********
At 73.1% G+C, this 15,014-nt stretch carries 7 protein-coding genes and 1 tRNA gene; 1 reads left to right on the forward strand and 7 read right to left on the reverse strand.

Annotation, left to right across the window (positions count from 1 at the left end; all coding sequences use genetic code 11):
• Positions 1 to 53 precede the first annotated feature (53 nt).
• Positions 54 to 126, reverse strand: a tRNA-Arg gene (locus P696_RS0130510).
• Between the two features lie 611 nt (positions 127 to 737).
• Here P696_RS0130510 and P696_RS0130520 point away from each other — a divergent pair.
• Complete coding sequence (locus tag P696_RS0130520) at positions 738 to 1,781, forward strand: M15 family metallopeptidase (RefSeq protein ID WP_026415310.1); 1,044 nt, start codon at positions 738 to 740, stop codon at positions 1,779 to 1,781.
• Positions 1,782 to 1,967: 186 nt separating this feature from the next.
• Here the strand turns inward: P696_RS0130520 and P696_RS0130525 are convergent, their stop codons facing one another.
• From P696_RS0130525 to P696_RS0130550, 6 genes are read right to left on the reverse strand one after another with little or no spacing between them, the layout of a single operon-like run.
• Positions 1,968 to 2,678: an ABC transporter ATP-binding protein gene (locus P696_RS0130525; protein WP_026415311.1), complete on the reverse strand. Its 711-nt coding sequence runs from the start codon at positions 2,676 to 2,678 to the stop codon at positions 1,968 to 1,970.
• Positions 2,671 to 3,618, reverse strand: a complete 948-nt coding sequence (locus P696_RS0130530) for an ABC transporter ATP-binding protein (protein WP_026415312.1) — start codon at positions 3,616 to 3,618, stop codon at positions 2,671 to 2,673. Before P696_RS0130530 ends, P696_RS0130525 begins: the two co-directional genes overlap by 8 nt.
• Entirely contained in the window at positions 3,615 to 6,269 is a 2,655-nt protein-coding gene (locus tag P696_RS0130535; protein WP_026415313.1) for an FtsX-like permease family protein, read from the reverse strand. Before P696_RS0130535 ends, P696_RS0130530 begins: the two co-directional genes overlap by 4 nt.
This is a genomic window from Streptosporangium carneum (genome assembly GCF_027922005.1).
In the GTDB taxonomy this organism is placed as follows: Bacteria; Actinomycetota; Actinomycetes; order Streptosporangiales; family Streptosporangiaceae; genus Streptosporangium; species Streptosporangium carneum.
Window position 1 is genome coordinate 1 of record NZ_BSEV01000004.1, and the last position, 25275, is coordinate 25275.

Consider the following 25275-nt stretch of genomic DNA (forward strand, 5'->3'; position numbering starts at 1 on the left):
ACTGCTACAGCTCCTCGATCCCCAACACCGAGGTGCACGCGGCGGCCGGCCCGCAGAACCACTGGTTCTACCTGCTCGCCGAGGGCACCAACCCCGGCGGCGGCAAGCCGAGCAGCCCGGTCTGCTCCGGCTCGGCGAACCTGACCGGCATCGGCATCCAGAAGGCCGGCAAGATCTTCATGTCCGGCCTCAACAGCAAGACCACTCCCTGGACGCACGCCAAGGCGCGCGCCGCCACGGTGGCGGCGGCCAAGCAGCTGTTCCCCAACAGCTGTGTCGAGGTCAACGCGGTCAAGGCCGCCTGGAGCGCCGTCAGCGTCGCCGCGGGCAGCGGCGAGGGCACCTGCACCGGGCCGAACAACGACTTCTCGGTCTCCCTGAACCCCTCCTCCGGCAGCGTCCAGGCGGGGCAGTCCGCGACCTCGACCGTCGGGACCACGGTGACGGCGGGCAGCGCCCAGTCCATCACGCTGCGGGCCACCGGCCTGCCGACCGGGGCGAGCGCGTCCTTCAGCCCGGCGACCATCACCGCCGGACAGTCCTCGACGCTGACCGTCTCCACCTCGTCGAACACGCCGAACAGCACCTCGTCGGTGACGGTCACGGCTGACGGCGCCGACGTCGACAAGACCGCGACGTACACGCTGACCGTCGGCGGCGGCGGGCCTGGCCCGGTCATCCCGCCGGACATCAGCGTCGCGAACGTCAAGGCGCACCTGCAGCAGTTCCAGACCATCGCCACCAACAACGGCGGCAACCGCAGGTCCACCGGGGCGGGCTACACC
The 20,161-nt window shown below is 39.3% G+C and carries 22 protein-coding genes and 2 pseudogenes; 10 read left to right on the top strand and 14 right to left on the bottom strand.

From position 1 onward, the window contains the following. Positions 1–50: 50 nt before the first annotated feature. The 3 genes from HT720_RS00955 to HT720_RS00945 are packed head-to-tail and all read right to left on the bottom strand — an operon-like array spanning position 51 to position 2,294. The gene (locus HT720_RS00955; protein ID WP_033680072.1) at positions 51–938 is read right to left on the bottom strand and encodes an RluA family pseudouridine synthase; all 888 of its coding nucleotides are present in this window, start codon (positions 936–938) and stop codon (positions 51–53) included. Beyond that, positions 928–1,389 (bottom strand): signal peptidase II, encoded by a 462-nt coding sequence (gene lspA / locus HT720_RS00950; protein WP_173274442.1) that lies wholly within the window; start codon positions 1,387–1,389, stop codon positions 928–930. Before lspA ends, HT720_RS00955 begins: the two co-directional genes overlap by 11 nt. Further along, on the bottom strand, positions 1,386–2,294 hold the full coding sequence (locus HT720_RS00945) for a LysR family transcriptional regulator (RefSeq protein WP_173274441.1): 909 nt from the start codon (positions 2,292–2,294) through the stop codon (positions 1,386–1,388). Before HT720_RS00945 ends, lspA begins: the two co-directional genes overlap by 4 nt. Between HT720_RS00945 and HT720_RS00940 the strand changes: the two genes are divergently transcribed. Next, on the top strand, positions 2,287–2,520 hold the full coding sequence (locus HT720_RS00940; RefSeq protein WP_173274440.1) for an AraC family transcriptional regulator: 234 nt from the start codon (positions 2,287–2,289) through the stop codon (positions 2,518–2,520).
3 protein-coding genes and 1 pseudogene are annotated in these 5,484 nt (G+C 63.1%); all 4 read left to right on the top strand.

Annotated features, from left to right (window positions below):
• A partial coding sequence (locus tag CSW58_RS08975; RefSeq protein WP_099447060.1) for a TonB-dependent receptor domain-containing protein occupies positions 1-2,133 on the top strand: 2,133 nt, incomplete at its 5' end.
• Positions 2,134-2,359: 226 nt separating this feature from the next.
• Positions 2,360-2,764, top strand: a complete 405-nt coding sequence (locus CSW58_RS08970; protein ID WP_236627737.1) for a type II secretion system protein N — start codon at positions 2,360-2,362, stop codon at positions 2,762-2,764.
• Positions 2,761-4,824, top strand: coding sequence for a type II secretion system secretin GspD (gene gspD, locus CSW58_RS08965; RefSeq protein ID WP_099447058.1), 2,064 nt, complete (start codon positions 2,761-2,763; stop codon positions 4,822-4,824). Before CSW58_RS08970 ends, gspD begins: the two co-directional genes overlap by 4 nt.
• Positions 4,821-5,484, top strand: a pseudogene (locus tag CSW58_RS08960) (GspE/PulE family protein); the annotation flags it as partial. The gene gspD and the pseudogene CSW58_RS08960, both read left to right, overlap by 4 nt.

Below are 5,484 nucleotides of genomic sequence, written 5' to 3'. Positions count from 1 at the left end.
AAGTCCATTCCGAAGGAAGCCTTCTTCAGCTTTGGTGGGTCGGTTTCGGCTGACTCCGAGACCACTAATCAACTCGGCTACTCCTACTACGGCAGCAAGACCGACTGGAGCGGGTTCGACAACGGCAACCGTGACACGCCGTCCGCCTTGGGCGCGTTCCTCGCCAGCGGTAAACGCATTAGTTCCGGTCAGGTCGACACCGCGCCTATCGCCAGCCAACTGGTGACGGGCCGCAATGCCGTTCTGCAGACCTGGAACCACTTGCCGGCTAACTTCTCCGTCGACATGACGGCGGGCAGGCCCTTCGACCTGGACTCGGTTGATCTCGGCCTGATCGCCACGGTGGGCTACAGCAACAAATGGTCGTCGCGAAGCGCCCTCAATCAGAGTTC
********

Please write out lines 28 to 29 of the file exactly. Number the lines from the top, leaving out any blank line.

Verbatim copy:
Below are 5,484 nucleotides of genomic sequence, written 5' to 3'. Positions count from 1 at the left end.
AAGTCCATTCCGAAGGAAGCCTTCTTCAGCTTTGGTGGGTCGGTTTCGGCTGACTCCGAGACCACTAATCAACTCGGCTACTCCTACTACGGCAGCAAGACCGACTGGAGCGGGTTCGACAACGGCAACCGTGACACGCCGTCCGCCTTGGGCGCGTTCCTCGCCAGCGGTAAACGCATTAGTTCCGGTCAGGTCGACACCGCGCCTATCGCCAGCCAACTGGTGACGGGCCGCAATGCCGTTCTGCAGACCTGGAACCACTTGCCGGCTAACTTCTCCGTCGACATGACGGCGGGCAGGCCCTTCGACCTGGACTCGGTTGATCTCGGCCTGATCGCCACGGTGGGCTACAGCAACAAATGGTCGTCGCGAAGCGCCCTCAATCAGAGTTC